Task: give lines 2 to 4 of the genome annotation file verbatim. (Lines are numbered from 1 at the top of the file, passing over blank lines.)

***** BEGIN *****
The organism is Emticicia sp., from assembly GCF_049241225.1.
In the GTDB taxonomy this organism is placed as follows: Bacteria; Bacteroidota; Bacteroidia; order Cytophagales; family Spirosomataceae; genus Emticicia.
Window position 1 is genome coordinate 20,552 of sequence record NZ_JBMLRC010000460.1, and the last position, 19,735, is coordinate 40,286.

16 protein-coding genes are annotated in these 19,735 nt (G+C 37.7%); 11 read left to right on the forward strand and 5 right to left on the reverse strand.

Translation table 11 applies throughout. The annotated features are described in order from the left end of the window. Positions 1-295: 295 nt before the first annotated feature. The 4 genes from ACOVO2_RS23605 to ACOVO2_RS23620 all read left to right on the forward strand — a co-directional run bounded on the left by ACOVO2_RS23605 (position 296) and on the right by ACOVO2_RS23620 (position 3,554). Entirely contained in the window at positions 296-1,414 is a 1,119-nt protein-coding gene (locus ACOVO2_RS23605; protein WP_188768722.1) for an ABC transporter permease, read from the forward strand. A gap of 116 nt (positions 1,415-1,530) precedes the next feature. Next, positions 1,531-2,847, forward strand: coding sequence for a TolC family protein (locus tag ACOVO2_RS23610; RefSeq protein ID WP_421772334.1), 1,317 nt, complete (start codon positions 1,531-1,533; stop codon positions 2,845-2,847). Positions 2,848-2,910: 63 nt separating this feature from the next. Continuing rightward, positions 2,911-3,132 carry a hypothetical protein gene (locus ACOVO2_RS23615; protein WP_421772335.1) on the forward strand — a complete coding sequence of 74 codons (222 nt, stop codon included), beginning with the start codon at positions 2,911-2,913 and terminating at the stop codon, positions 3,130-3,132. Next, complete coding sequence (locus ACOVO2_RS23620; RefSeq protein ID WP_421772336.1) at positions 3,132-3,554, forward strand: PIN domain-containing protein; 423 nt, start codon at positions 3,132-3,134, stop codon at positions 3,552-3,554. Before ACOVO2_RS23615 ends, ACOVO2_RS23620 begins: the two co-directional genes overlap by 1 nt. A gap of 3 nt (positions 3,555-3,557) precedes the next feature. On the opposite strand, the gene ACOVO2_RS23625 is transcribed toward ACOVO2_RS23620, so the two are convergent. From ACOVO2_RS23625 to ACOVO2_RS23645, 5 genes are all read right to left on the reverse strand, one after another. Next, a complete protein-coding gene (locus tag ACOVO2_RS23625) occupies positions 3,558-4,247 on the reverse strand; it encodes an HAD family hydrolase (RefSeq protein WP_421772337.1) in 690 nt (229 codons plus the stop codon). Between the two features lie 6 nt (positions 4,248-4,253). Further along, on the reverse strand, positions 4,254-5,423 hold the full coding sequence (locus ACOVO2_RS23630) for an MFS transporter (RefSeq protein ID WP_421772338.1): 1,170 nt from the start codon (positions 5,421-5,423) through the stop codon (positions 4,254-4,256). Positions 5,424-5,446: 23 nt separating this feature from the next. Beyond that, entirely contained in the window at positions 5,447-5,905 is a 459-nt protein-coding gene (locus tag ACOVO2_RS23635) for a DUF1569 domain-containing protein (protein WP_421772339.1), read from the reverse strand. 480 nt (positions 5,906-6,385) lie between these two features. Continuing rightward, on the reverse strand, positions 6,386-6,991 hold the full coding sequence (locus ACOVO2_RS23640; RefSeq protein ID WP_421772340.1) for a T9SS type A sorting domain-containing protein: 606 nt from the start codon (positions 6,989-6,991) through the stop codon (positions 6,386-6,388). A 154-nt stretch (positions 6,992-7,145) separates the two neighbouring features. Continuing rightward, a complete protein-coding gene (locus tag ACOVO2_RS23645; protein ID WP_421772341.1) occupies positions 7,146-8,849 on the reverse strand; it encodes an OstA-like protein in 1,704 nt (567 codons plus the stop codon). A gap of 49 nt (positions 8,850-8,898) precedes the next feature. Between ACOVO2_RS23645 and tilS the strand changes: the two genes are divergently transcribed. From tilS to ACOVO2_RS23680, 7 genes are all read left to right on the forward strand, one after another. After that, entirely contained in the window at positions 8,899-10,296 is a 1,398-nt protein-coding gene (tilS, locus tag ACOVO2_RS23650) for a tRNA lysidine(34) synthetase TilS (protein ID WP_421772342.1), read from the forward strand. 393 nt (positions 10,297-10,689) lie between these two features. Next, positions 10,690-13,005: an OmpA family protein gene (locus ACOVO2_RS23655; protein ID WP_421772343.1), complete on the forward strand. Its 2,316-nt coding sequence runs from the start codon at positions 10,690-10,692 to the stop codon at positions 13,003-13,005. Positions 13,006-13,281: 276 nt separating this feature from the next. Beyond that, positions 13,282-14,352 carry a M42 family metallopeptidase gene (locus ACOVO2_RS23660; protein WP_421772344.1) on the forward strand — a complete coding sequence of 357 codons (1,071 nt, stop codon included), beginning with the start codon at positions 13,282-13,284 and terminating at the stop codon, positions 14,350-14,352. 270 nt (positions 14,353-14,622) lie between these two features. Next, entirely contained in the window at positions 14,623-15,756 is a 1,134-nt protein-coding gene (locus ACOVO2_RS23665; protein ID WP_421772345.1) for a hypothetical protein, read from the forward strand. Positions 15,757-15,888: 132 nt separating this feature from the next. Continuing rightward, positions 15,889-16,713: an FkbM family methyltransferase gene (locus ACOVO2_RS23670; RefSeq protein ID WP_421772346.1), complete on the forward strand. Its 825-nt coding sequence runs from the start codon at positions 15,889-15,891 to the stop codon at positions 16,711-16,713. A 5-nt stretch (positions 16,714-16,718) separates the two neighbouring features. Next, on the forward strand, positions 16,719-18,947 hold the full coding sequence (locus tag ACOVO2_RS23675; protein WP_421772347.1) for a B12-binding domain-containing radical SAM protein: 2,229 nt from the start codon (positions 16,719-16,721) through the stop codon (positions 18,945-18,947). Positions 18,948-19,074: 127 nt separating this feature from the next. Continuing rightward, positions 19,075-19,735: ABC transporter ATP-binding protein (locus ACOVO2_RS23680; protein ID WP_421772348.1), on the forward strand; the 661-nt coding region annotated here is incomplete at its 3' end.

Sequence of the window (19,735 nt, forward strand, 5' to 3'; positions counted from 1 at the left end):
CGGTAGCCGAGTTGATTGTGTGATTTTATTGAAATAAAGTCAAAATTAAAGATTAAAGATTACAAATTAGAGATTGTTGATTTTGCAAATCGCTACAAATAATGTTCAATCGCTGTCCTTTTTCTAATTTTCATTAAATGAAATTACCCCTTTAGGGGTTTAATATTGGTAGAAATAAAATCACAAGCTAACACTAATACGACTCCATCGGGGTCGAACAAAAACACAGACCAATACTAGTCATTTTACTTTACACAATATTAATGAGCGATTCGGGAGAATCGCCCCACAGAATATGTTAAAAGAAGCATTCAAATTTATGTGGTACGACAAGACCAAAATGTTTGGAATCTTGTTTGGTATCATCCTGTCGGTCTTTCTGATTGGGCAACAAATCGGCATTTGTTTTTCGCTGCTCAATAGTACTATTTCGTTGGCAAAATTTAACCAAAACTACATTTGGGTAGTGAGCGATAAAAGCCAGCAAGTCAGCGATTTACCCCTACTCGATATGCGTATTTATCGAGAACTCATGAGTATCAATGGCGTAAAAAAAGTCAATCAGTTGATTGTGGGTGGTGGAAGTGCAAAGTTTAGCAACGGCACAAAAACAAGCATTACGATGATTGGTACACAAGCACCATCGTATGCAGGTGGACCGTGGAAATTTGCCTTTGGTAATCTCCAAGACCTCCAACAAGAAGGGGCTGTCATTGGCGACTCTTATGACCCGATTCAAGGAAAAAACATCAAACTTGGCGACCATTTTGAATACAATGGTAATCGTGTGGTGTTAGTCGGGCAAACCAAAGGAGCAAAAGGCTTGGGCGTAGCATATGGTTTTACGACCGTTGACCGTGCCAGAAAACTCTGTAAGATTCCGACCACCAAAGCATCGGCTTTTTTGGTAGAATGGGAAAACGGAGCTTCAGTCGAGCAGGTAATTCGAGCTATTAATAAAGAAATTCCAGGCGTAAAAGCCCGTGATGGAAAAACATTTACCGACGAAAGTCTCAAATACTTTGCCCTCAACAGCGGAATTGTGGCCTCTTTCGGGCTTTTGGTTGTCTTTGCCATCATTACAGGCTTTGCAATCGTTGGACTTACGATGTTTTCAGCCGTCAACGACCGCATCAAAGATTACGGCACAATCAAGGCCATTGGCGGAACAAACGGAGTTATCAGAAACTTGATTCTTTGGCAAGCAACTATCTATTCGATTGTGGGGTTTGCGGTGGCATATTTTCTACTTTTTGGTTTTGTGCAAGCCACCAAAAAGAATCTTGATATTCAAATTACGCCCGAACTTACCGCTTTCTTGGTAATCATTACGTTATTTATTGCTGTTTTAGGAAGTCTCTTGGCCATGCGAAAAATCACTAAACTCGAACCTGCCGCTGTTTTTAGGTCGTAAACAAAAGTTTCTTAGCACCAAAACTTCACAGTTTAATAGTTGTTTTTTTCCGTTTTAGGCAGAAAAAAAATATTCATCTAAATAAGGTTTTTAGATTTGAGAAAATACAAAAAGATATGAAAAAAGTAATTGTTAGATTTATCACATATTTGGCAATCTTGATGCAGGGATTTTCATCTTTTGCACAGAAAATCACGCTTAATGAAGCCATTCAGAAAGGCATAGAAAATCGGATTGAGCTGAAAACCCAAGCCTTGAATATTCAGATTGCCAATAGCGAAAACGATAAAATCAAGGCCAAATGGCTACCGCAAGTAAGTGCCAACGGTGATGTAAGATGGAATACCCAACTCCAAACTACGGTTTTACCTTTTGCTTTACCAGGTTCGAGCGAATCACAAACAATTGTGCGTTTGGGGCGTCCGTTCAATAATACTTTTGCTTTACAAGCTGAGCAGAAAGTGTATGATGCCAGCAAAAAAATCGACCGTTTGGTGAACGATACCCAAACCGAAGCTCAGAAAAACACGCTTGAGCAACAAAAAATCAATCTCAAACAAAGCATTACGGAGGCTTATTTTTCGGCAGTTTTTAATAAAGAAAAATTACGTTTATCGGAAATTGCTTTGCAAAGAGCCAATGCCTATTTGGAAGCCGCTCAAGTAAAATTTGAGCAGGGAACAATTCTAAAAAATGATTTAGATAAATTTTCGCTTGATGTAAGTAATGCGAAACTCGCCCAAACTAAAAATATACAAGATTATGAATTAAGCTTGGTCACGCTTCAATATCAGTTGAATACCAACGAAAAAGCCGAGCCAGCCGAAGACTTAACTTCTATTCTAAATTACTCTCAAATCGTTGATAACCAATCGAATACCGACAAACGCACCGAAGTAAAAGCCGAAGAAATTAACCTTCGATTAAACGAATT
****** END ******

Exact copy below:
In the GTDB taxonomy this organism is placed as follows: Bacteria; Bacteroidota; Bacteroidia; order Cytophagales; family Spirosomataceae; genus Emticicia.
Window position 1 is genome coordinate 20,552 of sequence record NZ_JBMLRC010000460.1, and the last position, 19,735, is coordinate 40,286.

16 protein-coding genes are annotated in these 19,735 nt (G+C 37.7%); 11 read left to right on the forward strand and 5 right to left on the reverse strand.